He started at the Missoula Art Museum, then went north to Ninepipes on the Flathead Reservation and all the way north to Fort McMurray.

At each point, he took photographs of his surroundings. He laid down a double-headed arrow print, arranged the gummy bears, said a prayer, and then left half the print behind. Travel, and repeat.

When he finally reached Fort McMurray, he signed up for a bus tour of the SunCor mining operation. He and a busload of perhaps 20 or more people were brought to various sites where they could get out and look around. At one stop, he took out his gummy bears and print for a picture.

Someone noticed his project, which would naturally appear cryptic. A Japanese engineering student asked if he could take a picture of them, too. The guide had noticed, too, and when they returned to the bus, the guide excitedly told the group that SunCor produces the lubricant used to prevent the ursine gelatins from completely sticking together.

The new information naturally “tied into the nature of the project itself,” he said. The universal candy is available all over the world, “and that’s the nature of the impact of the oil industry.”

He hopes the common-place nature of some of these images — the double-headed arrow/road sign, or the ubiquitous candy — will become “constant reminders” in a way, of those implications.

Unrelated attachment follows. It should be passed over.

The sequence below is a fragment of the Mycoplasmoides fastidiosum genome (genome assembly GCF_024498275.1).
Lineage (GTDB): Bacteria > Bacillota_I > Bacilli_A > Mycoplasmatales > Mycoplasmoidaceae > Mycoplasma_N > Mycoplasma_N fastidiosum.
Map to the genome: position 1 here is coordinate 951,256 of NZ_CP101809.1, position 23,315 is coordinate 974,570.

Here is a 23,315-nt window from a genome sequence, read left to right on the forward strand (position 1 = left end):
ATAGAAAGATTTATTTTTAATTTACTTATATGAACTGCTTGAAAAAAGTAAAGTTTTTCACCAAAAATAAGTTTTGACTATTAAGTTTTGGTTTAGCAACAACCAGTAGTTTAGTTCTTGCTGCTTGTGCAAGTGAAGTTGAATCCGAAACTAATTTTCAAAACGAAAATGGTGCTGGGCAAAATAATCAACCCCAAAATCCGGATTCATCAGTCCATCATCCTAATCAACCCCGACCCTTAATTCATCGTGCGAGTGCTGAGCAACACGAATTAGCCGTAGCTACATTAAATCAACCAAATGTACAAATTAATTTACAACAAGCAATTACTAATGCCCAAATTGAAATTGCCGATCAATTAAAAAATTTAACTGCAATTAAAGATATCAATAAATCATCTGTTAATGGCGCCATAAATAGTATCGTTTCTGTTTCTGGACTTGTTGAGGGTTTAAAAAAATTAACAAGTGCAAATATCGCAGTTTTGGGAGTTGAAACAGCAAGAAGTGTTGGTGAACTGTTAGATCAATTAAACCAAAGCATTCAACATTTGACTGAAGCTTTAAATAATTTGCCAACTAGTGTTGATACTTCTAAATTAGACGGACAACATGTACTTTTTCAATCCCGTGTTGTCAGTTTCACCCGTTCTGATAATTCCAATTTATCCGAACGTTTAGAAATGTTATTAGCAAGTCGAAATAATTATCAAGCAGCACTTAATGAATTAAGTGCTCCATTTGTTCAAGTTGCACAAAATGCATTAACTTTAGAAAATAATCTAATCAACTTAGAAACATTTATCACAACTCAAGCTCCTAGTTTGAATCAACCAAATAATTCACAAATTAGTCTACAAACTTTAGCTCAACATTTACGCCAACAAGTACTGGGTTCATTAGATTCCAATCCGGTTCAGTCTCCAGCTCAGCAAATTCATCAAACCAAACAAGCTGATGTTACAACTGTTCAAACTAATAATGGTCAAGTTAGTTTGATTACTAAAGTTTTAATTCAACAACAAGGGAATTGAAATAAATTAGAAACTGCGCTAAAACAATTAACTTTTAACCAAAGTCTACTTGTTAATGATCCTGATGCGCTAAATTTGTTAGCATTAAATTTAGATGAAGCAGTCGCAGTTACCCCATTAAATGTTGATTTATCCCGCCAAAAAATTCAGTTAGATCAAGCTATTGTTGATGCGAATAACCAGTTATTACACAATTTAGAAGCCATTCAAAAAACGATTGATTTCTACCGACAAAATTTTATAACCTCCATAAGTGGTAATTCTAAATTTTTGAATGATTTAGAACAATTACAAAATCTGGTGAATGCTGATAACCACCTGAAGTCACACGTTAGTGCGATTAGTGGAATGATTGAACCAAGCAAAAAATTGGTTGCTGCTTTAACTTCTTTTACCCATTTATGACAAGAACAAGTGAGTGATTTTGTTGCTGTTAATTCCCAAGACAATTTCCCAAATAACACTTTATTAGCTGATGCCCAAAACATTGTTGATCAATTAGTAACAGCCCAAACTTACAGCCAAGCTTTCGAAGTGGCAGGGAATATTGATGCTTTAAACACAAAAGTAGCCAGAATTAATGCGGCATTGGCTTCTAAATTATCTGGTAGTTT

The photographs and prints for each site, with handwritten notes by Clairmont, were mounted on the MAM walls in 2018 on a deliberately unlovely surface — black plastic sheeting.

“I didn’t think it, personally, could be hung any other way,” he said. He liked the tie to the petroleum products — using a product of the industry to critique it, and the similarity to black-top highways he drove. “I really wanted to emphasize the nature of the oil, the impact,” and this presentation seemed to emphasize that. It reminded him of classic horror film, “The Blob,” or maybe dinosaur skins, or the buffalo hides that tribes used to record important historical events each year.

He didn’t only witness Fort McMurray from the ground. He chartered a flight and took pictures from above that capture some of the hugeness of the process. Those photos were displayed around prints that reference a game of tic-tac-toe with letters reproduced in faded, textured colors transposed with imagery from "buffalo" nickels.

He also took pieces to China on an exchange through the Montana Arts Council. (There, he was able to add some local gummy bears to the compass.)

One of the last pieces was made on a trip to Standing Rock, North Dakota, in the midst of the pipeline protests, and photos were included in his installation. Those are among the few images where his fellow opposition is so fully on view.

“It was such a joy” to be there, if only for a short time," he said.

“There were people from all over the world. You could see over 300 flags flying from different countries and all of our tribal communities."